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Android Wear and Tizen smartwatches light up IFA

Sep 4, 2014 — by Eric Brown — 1,907 views
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Asus, LG, and Sony unveiled Android Wear watches, but the star of the show may be Samsung’s Tizen-based Gear S, which has 3G, WiFi, and a curved screen.

Google’s Android-based Android Wear platform was well represented at this week’s IFA show in Berlin. New entries include LG’s round-faced G Watch R, the stylish, curved Asus ZenWatch, and a Sony SmartWatch 3, notable for running on a quad-core processor. These models join an early wave of Android Wear smartwatches including Samsung’s Gear Live, LG’s original G Watch, and Motorola/Lenovo’s round-faced Moto 360. Alcatel, meanwhile, tipped an unnamed round-faced watch with an unstated OS that is not running Android Wear.


Samsung Gear S

Although it’s too early to tell which of these devices will succeed, the most notable watch that emerged from IFA (actually a few days before) was the Tizen-based Samsung Gear S. The Gear S is the first curved-screen smartwatch we’ve seen, although the Asus ZenWatch has a more modest curve to its display. The Gear S is also the first of Samsung’s Tizen-based Gear watches to offer some autonomous functionality.

 
Samsung Gear S

After announcing its Tizen-based Gear 2 and Gear Neo wrist computers in February, and then turning around and releasing the Android Wear based Gear Live watch this summer, it was unclear if the Tizen watches were just another experiment that would go the way of the indefinitely postponed, Tizen-based Samsung Z smartphone. But then Samsung made Tizen available for its original, Android-based Galaxy Gear watch, and has now unveiled the innovative Gear S. The Gear S is due to ship in Korea in October at an undisclosed price, followed by a global launch.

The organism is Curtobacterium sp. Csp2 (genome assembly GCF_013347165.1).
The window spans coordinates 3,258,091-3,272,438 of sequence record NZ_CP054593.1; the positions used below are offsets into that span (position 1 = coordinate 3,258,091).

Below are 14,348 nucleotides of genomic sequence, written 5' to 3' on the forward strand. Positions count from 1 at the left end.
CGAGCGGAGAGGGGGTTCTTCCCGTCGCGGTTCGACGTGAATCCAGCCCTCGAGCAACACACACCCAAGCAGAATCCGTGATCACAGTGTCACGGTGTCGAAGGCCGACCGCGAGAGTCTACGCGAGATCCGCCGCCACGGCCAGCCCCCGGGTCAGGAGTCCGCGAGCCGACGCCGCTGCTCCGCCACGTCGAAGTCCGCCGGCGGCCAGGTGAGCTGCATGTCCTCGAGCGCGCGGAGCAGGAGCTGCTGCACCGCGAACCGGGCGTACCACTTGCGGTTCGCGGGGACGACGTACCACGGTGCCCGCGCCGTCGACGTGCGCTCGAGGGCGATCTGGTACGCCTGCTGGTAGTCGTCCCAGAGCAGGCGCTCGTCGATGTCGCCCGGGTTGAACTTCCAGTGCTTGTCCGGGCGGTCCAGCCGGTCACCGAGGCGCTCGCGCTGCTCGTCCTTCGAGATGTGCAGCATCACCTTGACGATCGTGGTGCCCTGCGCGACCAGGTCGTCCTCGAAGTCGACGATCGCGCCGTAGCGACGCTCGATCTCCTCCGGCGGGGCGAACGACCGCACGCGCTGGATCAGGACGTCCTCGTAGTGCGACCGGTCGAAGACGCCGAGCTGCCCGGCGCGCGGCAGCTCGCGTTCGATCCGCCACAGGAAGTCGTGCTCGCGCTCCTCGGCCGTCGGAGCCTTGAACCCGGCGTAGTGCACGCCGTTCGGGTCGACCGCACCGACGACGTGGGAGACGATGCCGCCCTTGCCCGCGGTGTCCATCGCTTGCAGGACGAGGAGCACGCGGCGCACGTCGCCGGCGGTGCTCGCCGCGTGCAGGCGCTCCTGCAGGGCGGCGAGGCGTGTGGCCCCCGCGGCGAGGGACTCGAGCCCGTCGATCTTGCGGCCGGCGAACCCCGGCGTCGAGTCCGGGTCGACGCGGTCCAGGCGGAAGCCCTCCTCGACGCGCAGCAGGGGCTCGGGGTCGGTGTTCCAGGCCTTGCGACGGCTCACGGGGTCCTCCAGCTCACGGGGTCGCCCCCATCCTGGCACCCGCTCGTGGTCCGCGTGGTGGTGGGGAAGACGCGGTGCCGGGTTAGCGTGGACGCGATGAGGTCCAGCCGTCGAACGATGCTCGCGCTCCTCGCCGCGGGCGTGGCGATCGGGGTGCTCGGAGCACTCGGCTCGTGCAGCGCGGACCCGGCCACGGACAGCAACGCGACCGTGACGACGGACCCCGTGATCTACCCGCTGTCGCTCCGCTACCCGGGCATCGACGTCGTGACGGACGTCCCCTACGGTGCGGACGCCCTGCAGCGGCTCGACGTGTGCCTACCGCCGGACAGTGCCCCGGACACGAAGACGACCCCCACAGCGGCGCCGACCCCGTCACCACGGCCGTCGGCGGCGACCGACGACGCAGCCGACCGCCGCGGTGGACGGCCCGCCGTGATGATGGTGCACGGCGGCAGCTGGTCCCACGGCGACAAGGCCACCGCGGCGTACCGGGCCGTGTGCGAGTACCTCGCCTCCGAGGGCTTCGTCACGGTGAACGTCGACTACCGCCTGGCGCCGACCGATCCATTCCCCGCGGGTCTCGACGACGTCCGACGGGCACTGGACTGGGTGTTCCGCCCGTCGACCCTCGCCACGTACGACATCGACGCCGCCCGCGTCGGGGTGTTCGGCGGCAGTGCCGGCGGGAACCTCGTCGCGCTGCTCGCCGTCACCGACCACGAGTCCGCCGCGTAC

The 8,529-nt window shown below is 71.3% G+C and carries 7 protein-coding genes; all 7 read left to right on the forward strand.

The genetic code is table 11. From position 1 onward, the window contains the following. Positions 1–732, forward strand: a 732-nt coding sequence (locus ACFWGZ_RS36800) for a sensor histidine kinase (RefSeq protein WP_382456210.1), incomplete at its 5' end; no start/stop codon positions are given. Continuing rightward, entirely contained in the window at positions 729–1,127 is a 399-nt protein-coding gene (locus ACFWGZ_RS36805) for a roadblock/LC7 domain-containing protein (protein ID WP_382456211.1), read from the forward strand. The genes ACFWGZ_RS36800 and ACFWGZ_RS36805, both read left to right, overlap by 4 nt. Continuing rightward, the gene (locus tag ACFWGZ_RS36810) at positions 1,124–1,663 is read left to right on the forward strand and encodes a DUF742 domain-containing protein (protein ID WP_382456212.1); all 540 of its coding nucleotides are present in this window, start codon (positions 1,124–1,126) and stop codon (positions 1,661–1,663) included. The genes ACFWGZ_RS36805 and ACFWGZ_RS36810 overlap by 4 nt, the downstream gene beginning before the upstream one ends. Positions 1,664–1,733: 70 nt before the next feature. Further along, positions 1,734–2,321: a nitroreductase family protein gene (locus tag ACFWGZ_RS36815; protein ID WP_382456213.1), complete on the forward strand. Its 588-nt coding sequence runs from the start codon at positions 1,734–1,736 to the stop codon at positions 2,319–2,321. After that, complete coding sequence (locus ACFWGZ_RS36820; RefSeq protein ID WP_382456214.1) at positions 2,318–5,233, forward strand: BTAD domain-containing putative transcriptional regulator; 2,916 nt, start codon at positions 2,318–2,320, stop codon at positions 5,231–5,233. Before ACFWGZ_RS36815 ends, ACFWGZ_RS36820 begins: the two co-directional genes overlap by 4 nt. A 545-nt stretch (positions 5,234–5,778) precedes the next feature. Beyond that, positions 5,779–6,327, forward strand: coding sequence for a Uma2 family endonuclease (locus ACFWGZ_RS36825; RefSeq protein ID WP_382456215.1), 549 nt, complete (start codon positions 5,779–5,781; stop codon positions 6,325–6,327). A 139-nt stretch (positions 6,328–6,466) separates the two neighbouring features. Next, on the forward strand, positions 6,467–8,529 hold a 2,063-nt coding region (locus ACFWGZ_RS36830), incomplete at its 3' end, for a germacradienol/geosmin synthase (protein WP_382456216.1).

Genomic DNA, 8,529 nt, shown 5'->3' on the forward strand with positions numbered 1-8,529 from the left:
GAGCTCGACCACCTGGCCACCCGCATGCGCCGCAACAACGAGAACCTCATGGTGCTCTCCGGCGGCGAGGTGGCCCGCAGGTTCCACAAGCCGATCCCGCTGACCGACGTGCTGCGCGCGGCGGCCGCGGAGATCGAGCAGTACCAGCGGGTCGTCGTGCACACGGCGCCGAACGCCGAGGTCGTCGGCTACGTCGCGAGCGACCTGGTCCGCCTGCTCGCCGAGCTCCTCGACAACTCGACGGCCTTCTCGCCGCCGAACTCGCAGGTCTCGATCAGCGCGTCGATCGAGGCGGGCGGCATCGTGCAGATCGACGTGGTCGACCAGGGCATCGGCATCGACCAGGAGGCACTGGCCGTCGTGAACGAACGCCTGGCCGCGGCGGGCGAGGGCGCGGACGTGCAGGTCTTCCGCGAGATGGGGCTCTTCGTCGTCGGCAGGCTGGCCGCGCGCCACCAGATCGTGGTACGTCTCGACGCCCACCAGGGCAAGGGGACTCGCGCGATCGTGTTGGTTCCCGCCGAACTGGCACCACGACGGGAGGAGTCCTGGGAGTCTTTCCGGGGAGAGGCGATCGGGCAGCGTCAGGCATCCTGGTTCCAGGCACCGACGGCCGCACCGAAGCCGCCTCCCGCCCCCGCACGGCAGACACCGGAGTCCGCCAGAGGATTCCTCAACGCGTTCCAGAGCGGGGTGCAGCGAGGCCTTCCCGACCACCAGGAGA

Samsung Gear S

 
The curved screen of the Gear S makes the large, 2-inch Super AMOLED display almost stylish. The 480 x 360-pixel resolution is also higher than the 1.63-inch, 320 x 320 displays on Samsung’s earlier Android and Tizen-based watches, as well as Android Wear watches.

Like the earlier Tizen devices, the Gear S is equipped with a 1GHz, dual-core processor, as well as 512MB RAM and 4GB flash. As before, there’s IP67 water-proofing, fitness sensors, and a 300mAh battery. New features include a 350mAh battery recharger option that snaps onto the back of the watch. The only subtraction from the original Gear 2 and Gear Neo is the missing 2-megapixel camera.

The big change aside from the screen is the addition of 3G or WiFi radios, giving the device more autonomy than most smartwatches. Samsung appears to be playing both sides to see what consumers will jump at. Like other Android Wear watches, its Gear Live watch is a fairly modest affair that essentially requires a Bluetooth-connected Android phone. With Tizen, it can experiment with a more feature-rich, autonomous design.